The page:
FIG. 3 shows a magnetic read head 300 having a sensor stack 320 that is sandwiched between first and second magnetic shields 304, 306. The magnetic shields 304, 306 can be constructed of an electrically conductive, magnetic material such as NiFe so that they can function as electrical leads for supplying a sense current to the sensor stack 320 as well as functioning as magnetic shields. The sensor stack can include a magnetic pinned layer structure 308, a magnetic free layer 310 and a non-magnetic barrier or spacer layer 312 sandwiched there-between. The sensor stack 302 can also include a seed layer 326 at its bottom, which can be provided to ensure a desired grain structure formation in the above deposited layers. The sensor stack 302 can also include a capping layer 328 at its top to protect the under-lying layers from damage during manufacture.

The pinned layer structure can include first and second magnetic layers 314, 316 that are anti-parallel coupled across a non-magnetic antiparallel coupling layer 318, which can be constructed of Ru and can have a thickness of about 4-6 Angstroms or about 4.3 Angstroms. The first magnetic layer 314 can be exchange coupled with a layer of antiferromagnetic material (AFM layer) 320, which can be a material such as IrMn having a thickness of about 60 Angstroms. This exchange coupling strongly pins the magnetization of first magnetic layer 310 in a first direction perpendicular to the ABS as indicated by arrowhead symbol 322. Anti-parallel coupling between the magnetic layers 314, 316 pins the magnetization of the second magnetic layer 324 in a second direction that is anti-parallel with the first direction and perpendicular to the ABS as indicated by arrow-tail symbol 324.

The free layer 310 has a magnetization that is biased in a direction that is generally parallel with the ABS as indicated by arrow 330. Although the magnetization 330 is biased in this direction, it is free to move in response to an external magnetic field, such as from a magnetic medium.

The biasing of the magnetization 330 is achieved by a magnetic bias field from hard magnetic bias layers 332, 334. These magnetic bias layers 332, 334 are permanent magnets formed of a high coercivity magnetic material such as CoPt, or CoPtCr. The bias layers 332, 334 are separated from the sensor stack 302 and from at least the bottom shield 304 by a thin layer of non-magnetic, electrically insulating layers such as alumina 336, 338.

FIG. 4 shows a side view of the magnetic head of FIG. 3. As seen in FIG. 4, the free layer extends to a first back edge portion 402 that extends a first distance from the ABS, whereas the pinned layer structure 308 and AFM layer 320 extend to a second back edge portion 404 that extends to a second distance from the ABS that is greater than the first distance. That is, the pinned layer structure 308 and AFM extend further from the AFM than the free layer 310 and capping layer 328 do.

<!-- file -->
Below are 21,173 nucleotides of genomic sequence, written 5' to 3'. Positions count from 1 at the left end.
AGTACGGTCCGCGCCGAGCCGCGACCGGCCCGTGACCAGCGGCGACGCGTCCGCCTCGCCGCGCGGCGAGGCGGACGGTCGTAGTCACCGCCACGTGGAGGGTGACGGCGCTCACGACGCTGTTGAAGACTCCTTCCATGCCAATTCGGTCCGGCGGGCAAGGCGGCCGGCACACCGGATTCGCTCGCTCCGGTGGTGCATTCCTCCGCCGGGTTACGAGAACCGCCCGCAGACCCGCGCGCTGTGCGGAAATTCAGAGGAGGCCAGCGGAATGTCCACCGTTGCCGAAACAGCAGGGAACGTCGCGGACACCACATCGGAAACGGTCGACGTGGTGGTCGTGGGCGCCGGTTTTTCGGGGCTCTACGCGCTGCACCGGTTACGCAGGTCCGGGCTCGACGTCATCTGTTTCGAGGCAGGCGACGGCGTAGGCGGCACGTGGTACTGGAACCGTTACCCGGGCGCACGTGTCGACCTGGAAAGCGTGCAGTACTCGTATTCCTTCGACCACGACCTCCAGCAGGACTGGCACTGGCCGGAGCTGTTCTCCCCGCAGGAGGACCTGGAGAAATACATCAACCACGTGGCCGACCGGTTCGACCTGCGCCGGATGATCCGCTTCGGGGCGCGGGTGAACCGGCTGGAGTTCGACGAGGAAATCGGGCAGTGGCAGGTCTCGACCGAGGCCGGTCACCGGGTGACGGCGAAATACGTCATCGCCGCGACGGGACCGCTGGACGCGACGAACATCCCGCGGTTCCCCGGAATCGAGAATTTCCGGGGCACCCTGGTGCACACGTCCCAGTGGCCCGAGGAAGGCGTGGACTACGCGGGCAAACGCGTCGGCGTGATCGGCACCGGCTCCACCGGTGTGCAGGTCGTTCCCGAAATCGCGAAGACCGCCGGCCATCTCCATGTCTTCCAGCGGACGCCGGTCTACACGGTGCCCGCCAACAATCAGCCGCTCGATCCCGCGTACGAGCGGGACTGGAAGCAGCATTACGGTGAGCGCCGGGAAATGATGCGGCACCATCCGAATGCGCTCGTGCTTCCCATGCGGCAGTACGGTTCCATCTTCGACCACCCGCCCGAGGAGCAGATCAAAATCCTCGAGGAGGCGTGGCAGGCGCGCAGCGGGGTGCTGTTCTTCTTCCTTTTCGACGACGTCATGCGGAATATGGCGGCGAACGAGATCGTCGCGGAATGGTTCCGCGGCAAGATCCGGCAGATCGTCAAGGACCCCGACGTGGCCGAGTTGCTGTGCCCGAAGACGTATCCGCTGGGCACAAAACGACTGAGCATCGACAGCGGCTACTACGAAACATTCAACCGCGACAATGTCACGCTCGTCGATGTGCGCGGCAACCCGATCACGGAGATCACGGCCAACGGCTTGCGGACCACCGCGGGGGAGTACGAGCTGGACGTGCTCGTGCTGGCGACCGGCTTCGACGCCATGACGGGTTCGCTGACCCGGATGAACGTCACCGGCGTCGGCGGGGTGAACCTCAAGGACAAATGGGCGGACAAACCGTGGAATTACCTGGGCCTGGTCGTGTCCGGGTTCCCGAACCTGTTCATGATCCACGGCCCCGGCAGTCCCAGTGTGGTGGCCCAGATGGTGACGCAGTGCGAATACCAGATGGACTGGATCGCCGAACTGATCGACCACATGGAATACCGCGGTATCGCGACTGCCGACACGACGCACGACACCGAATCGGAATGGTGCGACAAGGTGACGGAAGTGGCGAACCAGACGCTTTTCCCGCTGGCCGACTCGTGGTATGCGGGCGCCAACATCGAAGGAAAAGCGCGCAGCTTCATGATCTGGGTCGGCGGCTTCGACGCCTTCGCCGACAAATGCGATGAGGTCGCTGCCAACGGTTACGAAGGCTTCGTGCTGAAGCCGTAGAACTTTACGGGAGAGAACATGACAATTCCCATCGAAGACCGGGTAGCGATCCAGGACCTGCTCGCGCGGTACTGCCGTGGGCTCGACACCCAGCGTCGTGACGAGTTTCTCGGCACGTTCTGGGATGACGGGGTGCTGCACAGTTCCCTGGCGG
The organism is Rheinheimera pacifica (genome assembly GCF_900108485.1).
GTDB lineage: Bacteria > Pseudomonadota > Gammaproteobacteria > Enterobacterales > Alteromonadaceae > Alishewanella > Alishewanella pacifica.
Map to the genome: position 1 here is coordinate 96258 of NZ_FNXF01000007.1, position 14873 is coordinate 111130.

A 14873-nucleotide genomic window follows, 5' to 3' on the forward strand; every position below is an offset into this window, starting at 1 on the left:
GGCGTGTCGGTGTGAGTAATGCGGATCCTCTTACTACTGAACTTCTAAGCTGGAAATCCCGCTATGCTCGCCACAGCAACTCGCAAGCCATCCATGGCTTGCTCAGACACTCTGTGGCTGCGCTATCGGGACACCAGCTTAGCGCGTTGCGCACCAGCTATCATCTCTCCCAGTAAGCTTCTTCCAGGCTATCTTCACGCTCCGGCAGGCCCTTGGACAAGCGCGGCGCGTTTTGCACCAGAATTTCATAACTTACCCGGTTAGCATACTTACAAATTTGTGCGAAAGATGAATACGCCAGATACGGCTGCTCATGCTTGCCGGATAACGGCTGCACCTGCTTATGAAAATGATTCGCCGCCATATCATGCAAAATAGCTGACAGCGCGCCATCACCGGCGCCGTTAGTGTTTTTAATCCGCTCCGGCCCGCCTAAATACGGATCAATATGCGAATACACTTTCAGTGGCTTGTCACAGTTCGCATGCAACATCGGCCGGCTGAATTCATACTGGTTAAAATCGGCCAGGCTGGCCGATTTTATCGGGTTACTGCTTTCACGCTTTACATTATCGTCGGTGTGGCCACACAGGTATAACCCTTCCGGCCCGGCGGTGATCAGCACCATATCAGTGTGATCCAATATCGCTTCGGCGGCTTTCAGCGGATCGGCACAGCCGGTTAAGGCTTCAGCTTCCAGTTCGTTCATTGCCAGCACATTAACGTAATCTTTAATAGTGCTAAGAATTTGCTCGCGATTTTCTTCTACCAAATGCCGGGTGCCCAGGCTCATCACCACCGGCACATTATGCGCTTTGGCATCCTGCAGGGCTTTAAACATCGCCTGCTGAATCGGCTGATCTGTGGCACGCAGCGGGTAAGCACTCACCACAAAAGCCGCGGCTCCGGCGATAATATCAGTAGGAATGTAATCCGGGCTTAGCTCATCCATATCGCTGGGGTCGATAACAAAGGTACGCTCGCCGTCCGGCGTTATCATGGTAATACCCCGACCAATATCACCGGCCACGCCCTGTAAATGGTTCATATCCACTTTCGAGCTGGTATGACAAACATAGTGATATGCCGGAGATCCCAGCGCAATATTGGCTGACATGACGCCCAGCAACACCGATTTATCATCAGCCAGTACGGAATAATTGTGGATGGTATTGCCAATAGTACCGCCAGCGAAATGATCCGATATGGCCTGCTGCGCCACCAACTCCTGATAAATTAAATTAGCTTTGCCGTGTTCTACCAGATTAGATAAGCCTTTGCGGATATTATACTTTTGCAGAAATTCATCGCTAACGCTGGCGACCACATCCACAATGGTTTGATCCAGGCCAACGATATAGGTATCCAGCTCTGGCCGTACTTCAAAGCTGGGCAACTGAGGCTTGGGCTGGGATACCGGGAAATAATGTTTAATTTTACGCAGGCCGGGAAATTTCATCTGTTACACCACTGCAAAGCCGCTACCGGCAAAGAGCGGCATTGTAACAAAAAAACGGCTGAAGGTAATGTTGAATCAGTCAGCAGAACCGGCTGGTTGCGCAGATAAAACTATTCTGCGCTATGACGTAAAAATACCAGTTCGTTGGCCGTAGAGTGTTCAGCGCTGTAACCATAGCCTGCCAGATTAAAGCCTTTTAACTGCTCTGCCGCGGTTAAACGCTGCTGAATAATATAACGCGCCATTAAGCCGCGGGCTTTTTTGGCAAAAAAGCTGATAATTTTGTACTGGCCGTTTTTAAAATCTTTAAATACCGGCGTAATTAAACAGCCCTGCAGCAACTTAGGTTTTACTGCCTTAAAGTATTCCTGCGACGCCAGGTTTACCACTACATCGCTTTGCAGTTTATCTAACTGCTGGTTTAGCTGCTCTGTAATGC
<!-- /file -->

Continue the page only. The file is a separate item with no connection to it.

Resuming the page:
Therefore, the back edge (stripe height) of the sensor 300 has a stepped structure defined by the two back edges 402, 404. The head 300 includes a non-magnetic, electrically insulating spacer layer 406, formed at the back edge 402 to provide and define this stepped configuration. A non-magnetic, electrically insulating fill material 408 fills the space beyond the sensor stack 302 between the shields 304, 306. The spacer layer 402 can be alumina or can be some other dielectric material. Similarly, the fill material 408 can also be alumina. The back edge of the non-magnetic spacer layer 402 is aligned with the back edge 404 of the pinned layer structure 308 and AFM 320.

FIGS. 5-10 illustrate a method for manufacturing a magnetic sensor according to an embodiment of the invention. With particular reference to FIG. 5, a first electrically conductive, magnetic shield 502 is formed. This magnetic shield can be a material such as NiFe. Then, a plurality of sensor layers 501 are deposited over the shield. For purposes of clarity, the layers listed collectively 504 in FIG. 5 refer to the seed layer 326, AFM layer (or pinning layer) 320, and pinned layer structure 308 described above with reference to FIG. 3. The layers 506 refer to the free layer 310 and capping layer 328 described above with reference to FIG. 3, and layer 312 in FIG. 5 is the non-magnetic barrier layer 312 described above with reference to FIG. 3.

With continued reference to FIG. 5, a CMP stop layer 508, constructed of material such as Diamond-Like Carbon (DLC) that is resistant to chemical mechanical polishing, is deposited over the sensor layers 501. Then, a mask layer 510 is deposited over the CMP stop layer 508. The mask layer 510 includes a resist material, but might also include other materials, not shown, such as a hard mask layer a Bottom Anti-Reflective Coating layer (BARC) and/or an image transfer layer such as DURIMIDE®.

With reference now to FIG. 6, a lithographic patterning process is performed to form the mask layer 510 and CMP stop layer 508 into a stripe height defining mask structure. The location of the air bearing surface plane is indicated by the dashed line labeled ABS in order to more clearly illustrate the orientation of the view of FIG. 6 and to indicated that the mask 510 and CMP stop layer 508 are configured to define a back edge or stripe height of the sensor (as opposed to a track-width).